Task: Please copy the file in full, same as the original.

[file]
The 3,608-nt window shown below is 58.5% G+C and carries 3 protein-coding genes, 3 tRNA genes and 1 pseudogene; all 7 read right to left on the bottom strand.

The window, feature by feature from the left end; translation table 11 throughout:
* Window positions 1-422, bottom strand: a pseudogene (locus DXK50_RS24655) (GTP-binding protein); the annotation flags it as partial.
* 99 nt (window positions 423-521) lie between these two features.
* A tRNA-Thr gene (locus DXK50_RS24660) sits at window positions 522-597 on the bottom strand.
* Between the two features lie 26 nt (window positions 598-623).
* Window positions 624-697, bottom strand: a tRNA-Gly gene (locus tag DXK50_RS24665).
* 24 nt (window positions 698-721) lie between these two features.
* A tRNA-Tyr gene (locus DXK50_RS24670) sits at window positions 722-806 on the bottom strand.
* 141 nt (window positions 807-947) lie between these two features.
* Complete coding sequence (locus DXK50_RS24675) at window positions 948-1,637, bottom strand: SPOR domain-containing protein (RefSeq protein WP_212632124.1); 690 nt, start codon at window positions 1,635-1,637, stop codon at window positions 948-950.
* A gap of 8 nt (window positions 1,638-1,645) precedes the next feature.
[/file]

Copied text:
The 3,608-nt window shown below is 58.5% G+C and carries 3 protein-coding genes, 3 tRNA genes and 1 pseudogene; all 7 read right to left on the bottom strand.

The window, feature by feature from the left end; translation table 11 throughout:
* Window positions 1-422, bottom strand: a pseudogene (locus DXK50_RS24655) (GTP-binding protein); the annotation flags it as partial.
* 99 nt (window positions 423-521) lie between these two features.
* A tRNA-Thr gene (locus DXK50_RS24660) sits at window positions 522-597 on the bottom strand.
* Between the two features lie 26 nt (window positions 598-623).
* Window positions 624-697, bottom strand: a tRNA-Gly gene (locus tag DXK50_RS24665).
* 24 nt (window positions 698-721) lie between these two features.
* A tRNA-Tyr gene (locus DXK50_RS24670) sits at window positions 722-806 on the bottom strand.
* 141 nt (window positions 807-947) lie between these two features.
* Complete coding sequence (locus DXK50_RS24675) at window positions 948-1,637, bottom strand: SPOR domain-containing protein (RefSeq protein WP_212632124.1); 690 nt, start codon at window positions 1,635-1,637, stop codon at window positions 948-950.
* A gap of 8 nt (window positions 1,638-1,645) precedes the next feature.